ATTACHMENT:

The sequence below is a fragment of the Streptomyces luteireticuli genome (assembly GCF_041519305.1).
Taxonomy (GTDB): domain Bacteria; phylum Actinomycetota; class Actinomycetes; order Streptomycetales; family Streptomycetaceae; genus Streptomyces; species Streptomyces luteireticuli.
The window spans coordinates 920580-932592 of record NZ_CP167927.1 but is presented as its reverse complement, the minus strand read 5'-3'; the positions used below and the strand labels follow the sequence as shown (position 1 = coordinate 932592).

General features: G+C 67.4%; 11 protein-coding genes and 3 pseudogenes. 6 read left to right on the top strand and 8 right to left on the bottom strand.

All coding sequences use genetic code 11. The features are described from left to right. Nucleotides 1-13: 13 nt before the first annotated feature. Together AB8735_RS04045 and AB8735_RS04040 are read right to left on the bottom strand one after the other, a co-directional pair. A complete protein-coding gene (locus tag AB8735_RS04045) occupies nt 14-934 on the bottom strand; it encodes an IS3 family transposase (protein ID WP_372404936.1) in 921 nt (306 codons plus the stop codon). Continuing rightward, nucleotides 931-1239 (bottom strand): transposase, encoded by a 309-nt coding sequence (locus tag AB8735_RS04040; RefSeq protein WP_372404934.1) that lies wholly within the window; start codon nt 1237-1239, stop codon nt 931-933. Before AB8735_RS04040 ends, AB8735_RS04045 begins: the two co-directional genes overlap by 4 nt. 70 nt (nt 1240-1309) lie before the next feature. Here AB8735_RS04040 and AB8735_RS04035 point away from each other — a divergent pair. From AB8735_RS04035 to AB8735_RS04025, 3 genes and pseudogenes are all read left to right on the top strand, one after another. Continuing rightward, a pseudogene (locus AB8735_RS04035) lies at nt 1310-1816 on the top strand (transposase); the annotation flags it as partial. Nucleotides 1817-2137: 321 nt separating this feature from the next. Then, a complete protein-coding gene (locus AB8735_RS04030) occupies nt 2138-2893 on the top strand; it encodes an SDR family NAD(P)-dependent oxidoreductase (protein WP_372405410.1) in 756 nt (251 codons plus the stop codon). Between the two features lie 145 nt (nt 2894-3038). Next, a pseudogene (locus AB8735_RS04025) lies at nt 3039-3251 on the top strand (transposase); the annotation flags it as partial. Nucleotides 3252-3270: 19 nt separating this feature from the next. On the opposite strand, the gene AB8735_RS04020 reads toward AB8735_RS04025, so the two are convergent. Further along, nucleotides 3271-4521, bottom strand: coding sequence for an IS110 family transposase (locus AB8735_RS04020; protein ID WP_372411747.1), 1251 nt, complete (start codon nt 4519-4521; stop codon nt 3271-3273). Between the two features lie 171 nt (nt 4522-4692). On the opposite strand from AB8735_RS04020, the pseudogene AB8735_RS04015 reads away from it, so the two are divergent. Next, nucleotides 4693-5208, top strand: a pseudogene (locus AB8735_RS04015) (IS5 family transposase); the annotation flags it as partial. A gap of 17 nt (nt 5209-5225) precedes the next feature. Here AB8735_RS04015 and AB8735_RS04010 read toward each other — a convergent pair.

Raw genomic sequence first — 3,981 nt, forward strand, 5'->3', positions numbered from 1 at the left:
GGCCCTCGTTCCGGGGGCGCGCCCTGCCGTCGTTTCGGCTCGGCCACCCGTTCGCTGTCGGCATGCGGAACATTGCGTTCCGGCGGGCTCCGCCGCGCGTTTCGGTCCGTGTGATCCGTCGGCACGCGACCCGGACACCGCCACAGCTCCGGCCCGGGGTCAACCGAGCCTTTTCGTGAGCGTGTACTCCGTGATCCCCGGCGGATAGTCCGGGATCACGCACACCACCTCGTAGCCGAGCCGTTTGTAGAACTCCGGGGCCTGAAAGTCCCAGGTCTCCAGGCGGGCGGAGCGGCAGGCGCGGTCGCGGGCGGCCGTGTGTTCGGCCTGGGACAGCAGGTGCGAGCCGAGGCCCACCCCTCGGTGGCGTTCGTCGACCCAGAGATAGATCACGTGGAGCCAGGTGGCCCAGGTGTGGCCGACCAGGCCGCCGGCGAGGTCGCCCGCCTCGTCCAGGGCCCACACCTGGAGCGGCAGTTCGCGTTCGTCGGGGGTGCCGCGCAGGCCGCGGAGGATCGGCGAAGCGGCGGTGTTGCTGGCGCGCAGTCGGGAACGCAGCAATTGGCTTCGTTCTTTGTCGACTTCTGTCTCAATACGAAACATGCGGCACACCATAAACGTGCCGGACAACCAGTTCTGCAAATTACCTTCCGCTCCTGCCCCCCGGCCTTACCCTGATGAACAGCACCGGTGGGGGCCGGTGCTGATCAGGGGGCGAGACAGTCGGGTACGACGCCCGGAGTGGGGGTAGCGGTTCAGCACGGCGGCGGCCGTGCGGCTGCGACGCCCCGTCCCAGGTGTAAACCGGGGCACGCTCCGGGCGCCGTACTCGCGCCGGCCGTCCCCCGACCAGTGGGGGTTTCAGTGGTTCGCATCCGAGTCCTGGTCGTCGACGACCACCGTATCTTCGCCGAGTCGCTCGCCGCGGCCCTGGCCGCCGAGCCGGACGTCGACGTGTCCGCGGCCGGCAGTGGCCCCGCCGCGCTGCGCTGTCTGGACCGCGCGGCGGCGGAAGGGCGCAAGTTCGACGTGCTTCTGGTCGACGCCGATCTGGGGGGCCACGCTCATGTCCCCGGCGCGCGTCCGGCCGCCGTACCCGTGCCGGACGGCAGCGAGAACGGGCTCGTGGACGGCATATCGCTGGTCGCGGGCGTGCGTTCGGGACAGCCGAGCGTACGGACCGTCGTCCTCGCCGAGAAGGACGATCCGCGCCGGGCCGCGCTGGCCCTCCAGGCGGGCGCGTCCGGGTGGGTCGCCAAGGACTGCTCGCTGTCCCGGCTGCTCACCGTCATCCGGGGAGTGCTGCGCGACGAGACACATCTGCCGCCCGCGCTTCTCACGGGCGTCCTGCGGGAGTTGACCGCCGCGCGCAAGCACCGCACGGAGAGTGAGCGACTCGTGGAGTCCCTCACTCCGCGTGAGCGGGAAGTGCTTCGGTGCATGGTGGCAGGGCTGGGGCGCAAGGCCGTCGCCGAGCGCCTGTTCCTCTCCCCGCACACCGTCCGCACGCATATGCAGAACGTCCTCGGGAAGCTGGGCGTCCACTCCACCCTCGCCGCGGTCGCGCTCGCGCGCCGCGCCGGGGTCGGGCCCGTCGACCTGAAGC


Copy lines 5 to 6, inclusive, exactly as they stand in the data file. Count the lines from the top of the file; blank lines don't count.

All coding sequences use genetic code 11. The features are described from left to right. Nucleotides 1-13: 13 nt before the first annotated feature. Together AB8735_RS04045 and AB8735_RS04040 are read right to left on the bottom strand one after the other, a co-directional pair. A complete protein-coding gene (locus tag AB8735_RS04045) occupies nt 14-934 on the bottom strand; it encodes an IS3 family transposase (protein ID WP_372404936.1) in 921 nt (306 codons plus the stop codon). Continuing rightward, nucleotides 931-1239 (bottom strand): transposase, encoded by a 309-nt coding sequence (locus tag AB8735_RS04040; RefSeq protein WP_372404934.1) that lies wholly within the window; start codon nt 1237-1239, stop codon nt 931-933. Before AB8735_RS04040 ends, AB8735_RS04045 begins: the two co-directional genes overlap by 4 nt. 70 nt (nt 1240-1309) lie before the next feature. Here AB8735_RS04040 and AB8735_RS04035 point away from each other — a divergent pair. From AB8735_RS04035 to AB8735_RS04025, 3 genes and pseudogenes are all read left to right on the top strand, one after another. Continuing rightward, a pseudogene (locus AB8735_RS04035) lies at nt 1310-1816 on the top strand (transposase); the annotation flags it as partial. Nucleotides 1817-2137: 321 nt separating this feature from the next. Then, a complete protein-coding gene (locus AB8735_RS04030) occupies nt 2138-2893 on the top strand; it encodes an SDR family NAD(P)-dependent oxidoreductase (protein WP_372405410.1) in 756 nt (251 codons plus the stop codon). Between the two features lie 145 nt (nt 2894-3038). Next, a pseudogene (locus AB8735_RS04025) lies at nt 3039-3251 on the top strand (transposase); the annotation flags it as partial. Nucleotides 3252-3270: 19 nt separating this feature from the next. On the opposite strand, the gene AB8735_RS04020 reads toward AB8735_RS04025, so the two are convergent. Further along, nucleotides 3271-4521, bottom strand: coding sequence for an IS110 family transposase (locus AB8735_RS04020; protein ID WP_372411747.1), 1251 nt, complete (start codon nt 4519-4521; stop codon nt 3271-3273). Between the two features lie 171 nt (nt 4522-4692). On the opposite strand from AB8735_RS04020, the pseudogene AB8735_RS04015 reads away from it, so the two are divergent. Next, nucleotides 4693-5208, top strand: a pseudogene (locus AB8735_RS04015) (IS5 family transposase); the annotation flags it as partial. A gap of 17 nt (nt 5209-5225) precedes the next feature. Here AB8735_RS04015 and AB8735_RS04010 read toward each other — a convergent pair.

Raw genomic sequence first — 3,981 nt, forward strand, 5'->3', positions numbered from 1 at the left: